Stop Cyberattacks in Their Tracks: Secure IT

Stopping cyberattacks requires diligent behavior. One of the themesof this year’s National Cyber Security Awareness Month, or NCSAM, is thatall computer users should take steps to Secure IT.

October 2019 is National Cybersecurity Awareness Month #BeCyberSmart

That means shaking up the passphraseprotocol by using not just strong passwords but strongand unique passphrases.

Consumers and corporate computer users alikeshould double login protection through multifactor authentication, and everyone should embrace safe online shopping practices.

It is easy these days to connect with people and make newfriends, but everyone should play a little hard to get with strangers online, according to the National Cyber Security Alliance. Users shouldwatch for phishing scams, which often involve social engineeringtechniques as much as direct brute force hacking attacks.

“National Cyber Security Month is an opportunity to elevate people’sawareness and to increase the caution with which they interact withtechnology,” said Bob Noel, vice president of strategic relationshipsat cybersecurity vendor Plixer.

“It’s very important for everyone to second-guess and question whetherthe email they are opening, link they are clicking on, or answers theyare providing are originating from a valid source,” he toldTechNewsWorld. “Training people to question the authenticity ofdigital communications prior to engaging with them can and should bethe goal.”

Positive Online Experience

The point of NCSAM isn’t so much to deter individuals from goingonline or even from using a computer, but rather to ensure that they do sosafely.

“The security of a consumer’s digital identity is paramount for apositive online experience,” said Justin Fox, director of DevOpsengineering at NuData Security, a Mastercard company.

“Organizations often remind us to use unique passwords of varyingcomplexity for each product or service we use online,” he toldTechNewsWorld.

“Employees need to be aware of social engineering tactics used tocompromise accounts through the employees’ access privileges, such asan attacker calling in to reset a password through an employee andtricking the employee into accepting the attacker as the accountowner,” said Fox.

“Awareness needs to be a goal for all people at all levels,” said Plixer’s Noel.

“Bad actors have become incredibly skilled at social engineering andcan use social media posts and publicly available information toappear credible,” he pointed out.

“Everyone should constantly have their radar up, questioning theauthenticity of digital communications,” Noel said. “That whichseems obvious to some may not be so clear to others. Nobody knowinglyor willingly becomes compromised. The key goal of raising awareness isto encourage people to question everything. It may take a bit moretime, but when unsure, people can and should reach out via anotherchannel to validate whether or not the communication they received isreal.”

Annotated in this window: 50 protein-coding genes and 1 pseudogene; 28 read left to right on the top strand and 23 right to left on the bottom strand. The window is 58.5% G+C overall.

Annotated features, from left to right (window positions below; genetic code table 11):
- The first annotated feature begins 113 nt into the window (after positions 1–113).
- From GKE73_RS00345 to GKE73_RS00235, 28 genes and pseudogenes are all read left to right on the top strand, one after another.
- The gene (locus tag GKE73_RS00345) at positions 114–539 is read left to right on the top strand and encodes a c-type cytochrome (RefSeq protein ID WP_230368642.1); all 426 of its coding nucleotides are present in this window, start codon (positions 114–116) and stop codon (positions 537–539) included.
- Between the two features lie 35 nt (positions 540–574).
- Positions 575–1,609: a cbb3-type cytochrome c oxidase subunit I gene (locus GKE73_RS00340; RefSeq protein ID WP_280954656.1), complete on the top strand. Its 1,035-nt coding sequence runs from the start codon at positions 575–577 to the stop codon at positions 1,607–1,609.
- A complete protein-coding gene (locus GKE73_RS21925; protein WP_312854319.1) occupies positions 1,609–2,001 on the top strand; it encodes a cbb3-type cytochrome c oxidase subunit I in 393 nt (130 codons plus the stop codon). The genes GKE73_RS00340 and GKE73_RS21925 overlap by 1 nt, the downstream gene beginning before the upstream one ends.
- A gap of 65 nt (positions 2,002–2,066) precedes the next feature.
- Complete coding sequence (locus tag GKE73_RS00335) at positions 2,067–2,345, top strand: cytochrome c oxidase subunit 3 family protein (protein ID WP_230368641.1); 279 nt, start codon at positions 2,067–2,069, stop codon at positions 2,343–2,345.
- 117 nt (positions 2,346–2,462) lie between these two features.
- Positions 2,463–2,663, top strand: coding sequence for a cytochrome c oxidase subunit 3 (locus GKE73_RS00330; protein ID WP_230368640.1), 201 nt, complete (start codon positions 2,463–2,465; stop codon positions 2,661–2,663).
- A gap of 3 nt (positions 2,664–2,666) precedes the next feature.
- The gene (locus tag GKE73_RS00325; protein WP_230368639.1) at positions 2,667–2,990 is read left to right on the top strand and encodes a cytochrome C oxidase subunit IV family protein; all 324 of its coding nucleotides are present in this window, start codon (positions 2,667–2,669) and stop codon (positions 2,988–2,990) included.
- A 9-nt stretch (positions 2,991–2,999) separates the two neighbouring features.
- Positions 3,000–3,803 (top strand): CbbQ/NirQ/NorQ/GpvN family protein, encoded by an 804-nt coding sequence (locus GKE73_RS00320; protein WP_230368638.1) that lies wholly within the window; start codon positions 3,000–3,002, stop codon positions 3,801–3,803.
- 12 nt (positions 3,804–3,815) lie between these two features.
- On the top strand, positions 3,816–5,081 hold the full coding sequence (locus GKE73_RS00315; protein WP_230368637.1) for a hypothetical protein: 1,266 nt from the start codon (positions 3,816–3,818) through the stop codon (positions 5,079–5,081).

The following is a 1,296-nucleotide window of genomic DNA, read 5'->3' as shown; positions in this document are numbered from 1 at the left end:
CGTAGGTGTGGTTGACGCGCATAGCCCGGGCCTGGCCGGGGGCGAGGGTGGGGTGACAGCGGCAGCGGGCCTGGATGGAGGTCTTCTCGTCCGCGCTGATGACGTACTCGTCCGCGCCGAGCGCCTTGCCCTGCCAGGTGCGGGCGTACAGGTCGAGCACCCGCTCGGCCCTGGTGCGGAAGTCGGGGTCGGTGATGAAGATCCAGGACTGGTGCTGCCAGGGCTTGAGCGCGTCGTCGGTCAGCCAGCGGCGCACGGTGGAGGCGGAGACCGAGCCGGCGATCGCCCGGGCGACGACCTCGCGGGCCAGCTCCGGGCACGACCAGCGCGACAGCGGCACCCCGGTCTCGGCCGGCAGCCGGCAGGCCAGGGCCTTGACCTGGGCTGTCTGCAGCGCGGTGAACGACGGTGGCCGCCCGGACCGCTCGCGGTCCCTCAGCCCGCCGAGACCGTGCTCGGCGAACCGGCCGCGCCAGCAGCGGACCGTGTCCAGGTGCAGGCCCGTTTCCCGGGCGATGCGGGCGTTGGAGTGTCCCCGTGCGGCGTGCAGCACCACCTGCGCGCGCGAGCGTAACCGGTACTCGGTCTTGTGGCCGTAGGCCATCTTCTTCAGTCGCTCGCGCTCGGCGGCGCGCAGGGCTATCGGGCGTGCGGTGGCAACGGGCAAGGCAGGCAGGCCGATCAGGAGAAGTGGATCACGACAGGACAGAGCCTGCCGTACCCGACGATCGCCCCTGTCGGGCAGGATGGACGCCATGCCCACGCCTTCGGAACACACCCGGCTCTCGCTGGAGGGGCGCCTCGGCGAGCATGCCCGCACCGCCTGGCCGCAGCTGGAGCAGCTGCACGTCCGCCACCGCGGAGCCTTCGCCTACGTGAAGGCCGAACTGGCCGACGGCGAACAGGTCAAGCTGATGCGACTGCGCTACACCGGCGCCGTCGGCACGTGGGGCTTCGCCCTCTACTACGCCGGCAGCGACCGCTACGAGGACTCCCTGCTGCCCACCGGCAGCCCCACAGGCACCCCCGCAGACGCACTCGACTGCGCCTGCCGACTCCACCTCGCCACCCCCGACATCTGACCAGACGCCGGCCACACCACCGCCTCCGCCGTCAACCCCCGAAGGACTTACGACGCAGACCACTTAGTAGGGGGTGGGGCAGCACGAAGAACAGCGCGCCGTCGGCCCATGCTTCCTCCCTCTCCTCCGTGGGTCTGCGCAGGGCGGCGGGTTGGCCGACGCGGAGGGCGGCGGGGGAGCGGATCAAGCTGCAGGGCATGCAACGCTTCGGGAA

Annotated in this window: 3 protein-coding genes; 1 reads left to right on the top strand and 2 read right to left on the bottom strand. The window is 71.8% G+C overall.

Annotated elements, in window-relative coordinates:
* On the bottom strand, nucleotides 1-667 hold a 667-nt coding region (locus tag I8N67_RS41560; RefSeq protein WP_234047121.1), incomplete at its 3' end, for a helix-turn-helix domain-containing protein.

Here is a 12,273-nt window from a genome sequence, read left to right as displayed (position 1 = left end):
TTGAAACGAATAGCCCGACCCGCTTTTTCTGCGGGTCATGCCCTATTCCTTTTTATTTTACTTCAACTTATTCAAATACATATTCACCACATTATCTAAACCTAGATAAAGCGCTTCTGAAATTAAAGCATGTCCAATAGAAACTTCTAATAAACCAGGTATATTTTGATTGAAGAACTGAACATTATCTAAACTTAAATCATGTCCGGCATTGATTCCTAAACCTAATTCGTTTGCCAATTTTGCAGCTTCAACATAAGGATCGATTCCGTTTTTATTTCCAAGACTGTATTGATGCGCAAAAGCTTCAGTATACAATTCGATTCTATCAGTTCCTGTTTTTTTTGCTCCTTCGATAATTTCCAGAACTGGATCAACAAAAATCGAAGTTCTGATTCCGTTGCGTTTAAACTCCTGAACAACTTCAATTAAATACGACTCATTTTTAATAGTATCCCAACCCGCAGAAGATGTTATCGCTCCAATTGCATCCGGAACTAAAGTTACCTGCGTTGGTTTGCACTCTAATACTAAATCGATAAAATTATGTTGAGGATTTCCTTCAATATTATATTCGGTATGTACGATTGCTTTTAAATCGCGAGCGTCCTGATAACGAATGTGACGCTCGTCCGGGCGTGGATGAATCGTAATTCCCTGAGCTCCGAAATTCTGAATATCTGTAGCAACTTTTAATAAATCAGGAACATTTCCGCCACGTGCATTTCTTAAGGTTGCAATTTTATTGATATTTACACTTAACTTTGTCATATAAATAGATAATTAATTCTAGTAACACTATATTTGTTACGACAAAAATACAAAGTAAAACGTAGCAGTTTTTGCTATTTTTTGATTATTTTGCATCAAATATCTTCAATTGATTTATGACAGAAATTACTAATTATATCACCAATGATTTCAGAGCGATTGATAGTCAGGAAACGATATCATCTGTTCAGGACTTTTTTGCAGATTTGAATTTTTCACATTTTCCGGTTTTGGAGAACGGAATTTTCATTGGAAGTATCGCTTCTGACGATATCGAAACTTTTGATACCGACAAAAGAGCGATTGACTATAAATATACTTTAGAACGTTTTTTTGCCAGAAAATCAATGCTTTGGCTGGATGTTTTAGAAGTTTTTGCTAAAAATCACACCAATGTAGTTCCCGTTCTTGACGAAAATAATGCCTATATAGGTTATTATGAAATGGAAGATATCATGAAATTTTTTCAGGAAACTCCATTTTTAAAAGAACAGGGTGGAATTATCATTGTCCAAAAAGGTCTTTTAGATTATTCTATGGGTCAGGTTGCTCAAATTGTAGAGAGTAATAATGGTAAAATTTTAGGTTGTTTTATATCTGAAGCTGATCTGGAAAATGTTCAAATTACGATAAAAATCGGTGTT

Beyond Static Authentication

One problem with cyberattacks today is that they aren’t just abouthijacking a single computer via a virus. Today’s attacks can cripple acompany or even a city. Atlanta and Baltimore are just two examples oflarge municipalities that spent weeks in limbo and millions of dollars inrecovery.

Meanwhile, data breaches have hit major retailers, including Target, costing the companies large sums of money and harming their reputations. The cyberattacks on the federal government’s Office of Personnel Management compromised millions of government workers and contractors.

Unique passwords and better security can help, but they go only so far.

“This helps to control the ‘blast radius’ and overall impact of a databreach but misses the underlying problem: Static authentication isbroken,” said NuData’s Fox.

“To fix how you authenticate consumers requires executive buy-in as afirst step, but then the new authentication strategy has to becascaded down to each team, all the way to the consumer,” he suggested.

The answer is not necessarily using SMS or tokens, although secondfactors are generally an improvement Fox added.

“SMS solutions rely on vulnerable infrastructure, and tokens increaseconsumer friction; and the consumer experience is extremely importantto running a successful business,” he explained.